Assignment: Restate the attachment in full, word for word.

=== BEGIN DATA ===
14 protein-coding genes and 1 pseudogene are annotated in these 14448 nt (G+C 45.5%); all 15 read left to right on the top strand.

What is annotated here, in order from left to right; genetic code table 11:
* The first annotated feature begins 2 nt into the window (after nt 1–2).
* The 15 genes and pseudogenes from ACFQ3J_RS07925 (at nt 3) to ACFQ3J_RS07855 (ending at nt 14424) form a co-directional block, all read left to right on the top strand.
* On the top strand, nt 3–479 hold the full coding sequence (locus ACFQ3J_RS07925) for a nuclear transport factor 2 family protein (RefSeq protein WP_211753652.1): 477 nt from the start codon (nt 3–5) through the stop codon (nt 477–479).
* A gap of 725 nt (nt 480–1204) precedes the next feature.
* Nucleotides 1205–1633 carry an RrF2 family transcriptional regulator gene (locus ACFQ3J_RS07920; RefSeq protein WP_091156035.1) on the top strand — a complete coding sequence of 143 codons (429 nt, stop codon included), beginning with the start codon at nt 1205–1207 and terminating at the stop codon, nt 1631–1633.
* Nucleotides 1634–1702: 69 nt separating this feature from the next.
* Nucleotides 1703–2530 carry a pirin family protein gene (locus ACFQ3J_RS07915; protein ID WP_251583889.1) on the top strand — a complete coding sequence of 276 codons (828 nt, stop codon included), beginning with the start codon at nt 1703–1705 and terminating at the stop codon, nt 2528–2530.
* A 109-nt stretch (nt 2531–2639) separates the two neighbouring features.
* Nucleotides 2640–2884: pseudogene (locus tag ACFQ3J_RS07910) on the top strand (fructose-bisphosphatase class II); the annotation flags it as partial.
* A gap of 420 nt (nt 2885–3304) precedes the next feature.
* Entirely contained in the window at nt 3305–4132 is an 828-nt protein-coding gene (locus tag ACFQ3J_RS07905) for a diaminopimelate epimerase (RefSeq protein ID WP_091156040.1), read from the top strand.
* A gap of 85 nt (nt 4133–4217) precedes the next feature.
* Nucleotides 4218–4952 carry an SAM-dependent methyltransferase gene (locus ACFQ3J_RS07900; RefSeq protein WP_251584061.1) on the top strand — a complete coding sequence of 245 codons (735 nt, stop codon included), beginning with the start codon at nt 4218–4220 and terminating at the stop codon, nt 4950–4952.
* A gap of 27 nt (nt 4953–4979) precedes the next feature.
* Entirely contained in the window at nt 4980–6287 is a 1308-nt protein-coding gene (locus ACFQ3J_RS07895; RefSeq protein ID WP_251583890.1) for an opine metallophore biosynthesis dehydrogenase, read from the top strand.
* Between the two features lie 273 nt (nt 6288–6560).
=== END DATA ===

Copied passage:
14 protein-coding genes and 1 pseudogene are annotated in these 14448 nt (G+C 45.5%); all 15 read left to right on the top strand.

What is annotated here, in order from left to right; genetic code table 11:
* The first annotated feature begins 2 nt into the window (after nt 1–2).
* The 15 genes and pseudogenes from ACFQ3J_RS07925 (at nt 3) to ACFQ3J_RS07855 (ending at nt 14424) form a co-directional block, all read left to right on the top strand.
* On the top strand, nt 3–479 hold the full coding sequence (locus ACFQ3J_RS07925) for a nuclear transport factor 2 family protein (RefSeq protein WP_211753652.1): 477 nt from the start codon (nt 3–5) through the stop codon (nt 477–479).
* A gap of 725 nt (nt 480–1204) precedes the next feature.
* Nucleotides 1205–1633 carry an RrF2 family transcriptional regulator gene (locus ACFQ3J_RS07920; RefSeq protein WP_091156035.1) on the top strand — a complete coding sequence of 143 codons (429 nt, stop codon included), beginning with the start codon at nt 1205–1207 and terminating at the stop codon, nt 1631–1633.
* Nucleotides 1634–1702: 69 nt separating this feature from the next.
* Nucleotides 1703–2530 carry a pirin family protein gene (locus ACFQ3J_RS07915; protein ID WP_251583889.1) on the top strand — a complete coding sequence of 276 codons (828 nt, stop codon included), beginning with the start codon at nt 1703–1705 and terminating at the stop codon, nt 2528–2530.
* A 109-nt stretch (nt 2531–2639) separates the two neighbouring features.
* Nucleotides 2640–2884: pseudogene (locus tag ACFQ3J_RS07910) on the top strand (fructose-bisphosphatase class II); the annotation flags it as partial.
* A gap of 420 nt (nt 2885–3304) precedes the next feature.
* Entirely contained in the window at nt 3305–4132 is an 828-nt protein-coding gene (locus tag ACFQ3J_RS07905) for a diaminopimelate epimerase (RefSeq protein ID WP_091156040.1), read from the top strand.
* A gap of 85 nt (nt 4133–4217) precedes the next feature.
* Nucleotides 4218–4952 carry an SAM-dependent methyltransferase gene (locus ACFQ3J_RS07900; RefSeq protein WP_251584061.1) on the top strand — a complete coding sequence of 245 codons (735 nt, stop codon included), beginning with the start codon at nt 4218–4220 and terminating at the stop codon, nt 4950–4952.
* A gap of 27 nt (nt 4953–4979) precedes the next feature.
* Entirely contained in the window at nt 4980–6287 is a 1308-nt protein-coding gene (locus ACFQ3J_RS07895; RefSeq protein ID WP_251583890.1) for an opine metallophore biosynthesis dehydrogenase, read from the top strand.
* Between the two features lie 273 nt (nt 6288–6560).